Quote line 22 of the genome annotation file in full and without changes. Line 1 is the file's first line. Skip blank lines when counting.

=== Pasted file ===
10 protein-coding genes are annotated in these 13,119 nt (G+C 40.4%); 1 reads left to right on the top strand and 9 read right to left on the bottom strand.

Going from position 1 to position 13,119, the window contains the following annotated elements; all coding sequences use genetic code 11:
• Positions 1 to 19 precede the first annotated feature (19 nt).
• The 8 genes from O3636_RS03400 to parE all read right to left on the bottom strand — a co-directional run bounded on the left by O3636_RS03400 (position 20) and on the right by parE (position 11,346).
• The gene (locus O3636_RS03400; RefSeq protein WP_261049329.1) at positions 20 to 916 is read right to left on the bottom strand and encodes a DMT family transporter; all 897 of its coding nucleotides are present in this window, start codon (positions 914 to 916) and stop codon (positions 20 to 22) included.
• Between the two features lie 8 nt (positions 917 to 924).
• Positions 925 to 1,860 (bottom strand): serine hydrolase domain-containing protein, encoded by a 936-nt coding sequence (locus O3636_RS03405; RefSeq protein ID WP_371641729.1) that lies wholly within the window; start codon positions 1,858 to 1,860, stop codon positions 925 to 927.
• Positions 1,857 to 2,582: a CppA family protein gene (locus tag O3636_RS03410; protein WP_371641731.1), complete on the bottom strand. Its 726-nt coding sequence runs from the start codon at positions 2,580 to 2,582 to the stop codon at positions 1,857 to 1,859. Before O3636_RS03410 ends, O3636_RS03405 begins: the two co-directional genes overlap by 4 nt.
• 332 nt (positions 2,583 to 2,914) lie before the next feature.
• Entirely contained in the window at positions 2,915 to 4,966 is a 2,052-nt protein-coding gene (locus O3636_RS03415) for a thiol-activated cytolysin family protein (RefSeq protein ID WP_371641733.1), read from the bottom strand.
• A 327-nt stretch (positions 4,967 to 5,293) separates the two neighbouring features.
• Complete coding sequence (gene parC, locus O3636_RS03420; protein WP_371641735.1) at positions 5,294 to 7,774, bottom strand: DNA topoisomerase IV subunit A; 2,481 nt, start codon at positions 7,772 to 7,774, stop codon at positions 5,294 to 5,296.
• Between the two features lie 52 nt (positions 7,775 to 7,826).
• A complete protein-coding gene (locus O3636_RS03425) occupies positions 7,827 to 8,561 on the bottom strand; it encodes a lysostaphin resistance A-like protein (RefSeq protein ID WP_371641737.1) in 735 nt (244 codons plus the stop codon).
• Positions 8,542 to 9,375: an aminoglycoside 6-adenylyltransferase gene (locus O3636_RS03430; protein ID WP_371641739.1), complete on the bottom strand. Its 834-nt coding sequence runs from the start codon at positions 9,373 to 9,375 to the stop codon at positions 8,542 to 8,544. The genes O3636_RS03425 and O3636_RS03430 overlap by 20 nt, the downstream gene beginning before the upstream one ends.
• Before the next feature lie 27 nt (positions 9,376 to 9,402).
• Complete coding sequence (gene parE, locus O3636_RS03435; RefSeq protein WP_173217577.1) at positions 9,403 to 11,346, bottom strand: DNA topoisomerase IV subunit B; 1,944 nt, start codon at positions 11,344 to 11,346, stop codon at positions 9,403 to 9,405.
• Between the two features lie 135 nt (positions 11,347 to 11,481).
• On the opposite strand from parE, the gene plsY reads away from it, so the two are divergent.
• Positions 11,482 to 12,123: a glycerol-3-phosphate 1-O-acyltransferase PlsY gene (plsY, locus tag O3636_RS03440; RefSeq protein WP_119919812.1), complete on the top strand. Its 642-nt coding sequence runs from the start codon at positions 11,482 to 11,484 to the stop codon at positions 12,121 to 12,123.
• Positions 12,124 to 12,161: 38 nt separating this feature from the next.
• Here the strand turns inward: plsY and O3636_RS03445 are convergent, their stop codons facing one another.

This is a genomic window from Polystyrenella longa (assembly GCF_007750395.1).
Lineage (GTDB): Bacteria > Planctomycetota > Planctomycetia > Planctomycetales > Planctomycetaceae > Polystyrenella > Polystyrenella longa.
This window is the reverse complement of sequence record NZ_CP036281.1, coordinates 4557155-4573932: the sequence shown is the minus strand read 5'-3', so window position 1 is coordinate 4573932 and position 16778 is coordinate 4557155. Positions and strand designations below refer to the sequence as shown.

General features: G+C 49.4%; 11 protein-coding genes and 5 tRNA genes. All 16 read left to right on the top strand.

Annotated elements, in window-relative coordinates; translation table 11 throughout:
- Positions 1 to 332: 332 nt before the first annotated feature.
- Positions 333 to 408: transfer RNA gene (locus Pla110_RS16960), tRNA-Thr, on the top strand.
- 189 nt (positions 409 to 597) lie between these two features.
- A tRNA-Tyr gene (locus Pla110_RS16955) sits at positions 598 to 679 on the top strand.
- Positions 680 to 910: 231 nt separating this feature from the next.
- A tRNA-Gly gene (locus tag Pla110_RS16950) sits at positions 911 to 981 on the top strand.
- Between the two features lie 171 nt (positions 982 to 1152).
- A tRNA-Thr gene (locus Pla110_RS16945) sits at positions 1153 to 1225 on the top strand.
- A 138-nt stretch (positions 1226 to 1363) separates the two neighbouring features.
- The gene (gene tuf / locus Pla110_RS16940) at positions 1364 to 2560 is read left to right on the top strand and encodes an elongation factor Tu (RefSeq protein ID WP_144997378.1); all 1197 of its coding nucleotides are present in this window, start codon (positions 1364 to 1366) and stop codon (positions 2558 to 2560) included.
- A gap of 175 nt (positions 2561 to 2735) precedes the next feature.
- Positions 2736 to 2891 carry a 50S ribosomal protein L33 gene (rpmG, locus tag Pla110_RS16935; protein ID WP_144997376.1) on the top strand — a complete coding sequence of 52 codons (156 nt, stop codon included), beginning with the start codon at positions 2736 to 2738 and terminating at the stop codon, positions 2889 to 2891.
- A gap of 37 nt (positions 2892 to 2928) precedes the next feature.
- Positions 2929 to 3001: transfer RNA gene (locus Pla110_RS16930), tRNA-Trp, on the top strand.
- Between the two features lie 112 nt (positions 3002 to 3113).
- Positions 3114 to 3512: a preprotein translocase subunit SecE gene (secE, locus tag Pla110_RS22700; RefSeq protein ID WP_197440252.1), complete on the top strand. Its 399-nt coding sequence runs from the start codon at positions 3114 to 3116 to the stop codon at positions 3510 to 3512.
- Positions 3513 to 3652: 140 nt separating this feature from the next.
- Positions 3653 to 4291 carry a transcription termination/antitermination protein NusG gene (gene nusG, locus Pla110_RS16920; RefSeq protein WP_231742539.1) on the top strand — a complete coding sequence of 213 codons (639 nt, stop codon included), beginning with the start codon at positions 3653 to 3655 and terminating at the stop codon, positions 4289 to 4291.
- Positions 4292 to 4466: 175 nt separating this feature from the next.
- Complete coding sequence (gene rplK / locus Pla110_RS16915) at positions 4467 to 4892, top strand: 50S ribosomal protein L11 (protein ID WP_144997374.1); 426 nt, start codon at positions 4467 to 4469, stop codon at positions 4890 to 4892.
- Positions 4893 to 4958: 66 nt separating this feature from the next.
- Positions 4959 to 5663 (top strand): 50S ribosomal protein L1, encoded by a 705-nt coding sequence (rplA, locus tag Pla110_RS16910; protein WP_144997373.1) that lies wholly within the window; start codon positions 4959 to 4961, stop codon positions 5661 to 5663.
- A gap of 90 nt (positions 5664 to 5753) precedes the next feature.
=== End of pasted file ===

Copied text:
• Here the strand turns inward: plsY and O3636_RS03445 are convergent, their stop codons facing one another.